» Charity working to save lives of all ages CT Scanner Appeal
AMOTHER has described how she was afraid to cuddle her tiny premature baby. Joseph, born at 26 weeks, was so small he weighed less than a bag of sugar.
Jessica Buckland was only allowed to hold him for the first time ten days after the birth.
The 26 year old said: “He was so tiny I was worried I would hurt him,” said.
“When he was born he weighed just 1lb 6oz. After I had an emergency C-section, they brought him to my face and I cried.
“He was so delicate, absolutely miniscule.”
She continued: “At that time he was in the incubator and I wasn’t allowed to touch him.
“I struggled to believe he would get through it and at first it was difficult to bond as I wasn’t sure how long he was going to be here.”
The mother of one from Tuffley found out she was going to have Joseph early after falling ill at work.
She went to get checked at hospital as she could not feel any movement in the womb.
After tests, Jessica was told her blood pressure was high and there was protein in her urine.
Medics were concerned her son was not getting enough oxygen and nutrients through the placenta.
“I had another scan and they said I would have him in the next 24 hours,” she said. “I knew the prospects were not that good for a baby at his age.
“I was in shock. I didn’t know what to think or feel.
“I wasn’t sure whether my baby was going to live or die, it was a massive thing wondering that I may give birth to a child that may not survive.
“I did feel quite lonely.” Joseph entered the world at 12.26pm on October 2, 2015.
At first he had to be fed through a nasal tube and, after that, breast milk through a syringe.
By seven weeks, he was able to have formula milk.
He was in hospital for two and a half months and was home for baby’s first Christmas weighing five-and-a-half pounds.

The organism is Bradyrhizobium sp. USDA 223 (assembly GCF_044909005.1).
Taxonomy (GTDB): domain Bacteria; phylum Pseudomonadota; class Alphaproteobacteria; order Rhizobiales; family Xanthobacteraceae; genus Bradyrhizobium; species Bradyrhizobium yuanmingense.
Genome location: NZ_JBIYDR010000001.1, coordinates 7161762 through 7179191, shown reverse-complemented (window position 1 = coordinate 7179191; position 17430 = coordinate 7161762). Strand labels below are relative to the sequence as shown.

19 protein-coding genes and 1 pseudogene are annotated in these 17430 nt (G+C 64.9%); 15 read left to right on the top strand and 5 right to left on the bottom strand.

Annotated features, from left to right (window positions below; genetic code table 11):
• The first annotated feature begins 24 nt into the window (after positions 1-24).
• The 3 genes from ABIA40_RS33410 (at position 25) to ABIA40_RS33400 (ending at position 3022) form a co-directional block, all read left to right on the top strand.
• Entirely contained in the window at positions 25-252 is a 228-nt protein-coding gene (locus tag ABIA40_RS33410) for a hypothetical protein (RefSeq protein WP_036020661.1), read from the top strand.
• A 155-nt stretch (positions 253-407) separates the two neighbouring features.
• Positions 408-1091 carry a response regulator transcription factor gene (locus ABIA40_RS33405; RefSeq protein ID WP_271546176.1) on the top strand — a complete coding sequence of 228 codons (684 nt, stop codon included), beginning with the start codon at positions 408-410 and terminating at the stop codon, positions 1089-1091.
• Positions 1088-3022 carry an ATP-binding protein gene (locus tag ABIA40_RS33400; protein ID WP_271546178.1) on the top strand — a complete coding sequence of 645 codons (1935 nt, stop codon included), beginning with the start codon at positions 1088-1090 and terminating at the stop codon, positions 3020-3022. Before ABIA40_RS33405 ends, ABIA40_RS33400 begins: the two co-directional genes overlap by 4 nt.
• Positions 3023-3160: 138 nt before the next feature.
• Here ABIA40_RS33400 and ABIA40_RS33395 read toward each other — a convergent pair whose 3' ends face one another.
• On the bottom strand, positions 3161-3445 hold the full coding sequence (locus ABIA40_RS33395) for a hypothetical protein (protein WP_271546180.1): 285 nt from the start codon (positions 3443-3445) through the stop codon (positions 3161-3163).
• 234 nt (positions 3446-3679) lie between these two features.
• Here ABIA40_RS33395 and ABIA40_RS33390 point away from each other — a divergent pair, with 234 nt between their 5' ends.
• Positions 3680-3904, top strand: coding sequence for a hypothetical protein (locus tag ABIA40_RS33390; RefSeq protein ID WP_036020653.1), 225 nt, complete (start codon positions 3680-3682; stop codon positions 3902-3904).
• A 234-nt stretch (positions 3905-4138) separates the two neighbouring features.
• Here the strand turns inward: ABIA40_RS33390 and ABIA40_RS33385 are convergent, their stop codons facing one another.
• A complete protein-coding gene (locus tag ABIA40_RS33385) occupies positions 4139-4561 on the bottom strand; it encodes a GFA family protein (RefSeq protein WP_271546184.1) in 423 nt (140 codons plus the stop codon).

Every year more than 95,000 babies are cared for in neonatal units in the UK because they have been born prematurely (before 37 weeks), or full term (after that time) but poorly.
“I went to see him every day in hospital,” said Jessica.
“At times when you are on a journey like that you often can’t see light at the end of the tunnel. It’s amazing that we came through the other side.
“It was lovely to have Joseph home for Christmas. He was on oxygen until he was five months old.
“He started to crawl properly on his first birthday and in February 2016, he started to walk.”
In April 2016, Jessica was baptised after her faith became stronger during what she went through with her son.
She never thought she would be able
to have children due to issues with her menstrual cycle and signs of endometriosis, a condition where the tissue that lines the womb is found outside it, such as in the ovaries and fallopian tubes.
When she discovered she was pregnant during a shopping trip in Bristol, she said she never thought it would be such a rollercoaster.
Now three, Joseph still fits into clothes for 12-18 months and was a little slower than other children to pick up speech, but his mum and her partner Chris are thrilled by his progress.
“He’s the light of my life,” said Jessica. “The only way you can describe him really is a little miracle.
“He’s brilliant, cheeky, very determined and very much like me.
“Considering I didn’t think he would make it out of hospital he is doing amazing.
“I look at him every day and I’m so grateful he’s here.”
» Cheltenham and Gloucester Hospitals Charity has launched a CT Scanner Appeal.The £1.2m appeal has been launched to buy two new mobile digital X-ray machines and three new CT scanners for Cheltenham General and Gloucestershire Royal Hospital.Almost 80,000 people a yuear have a CT scan or mobile X-ray at the hospitals - a number which rises every year.This state-of-the-art technology will make a huge difference for people with a wide range of conditions, including those fighting cancer or heart disease, emergency patients and premature babies who need urgent medical treatment. Joseph Buckland when he was allowed to go home
Joseph Buckland after he was born and, right, aged three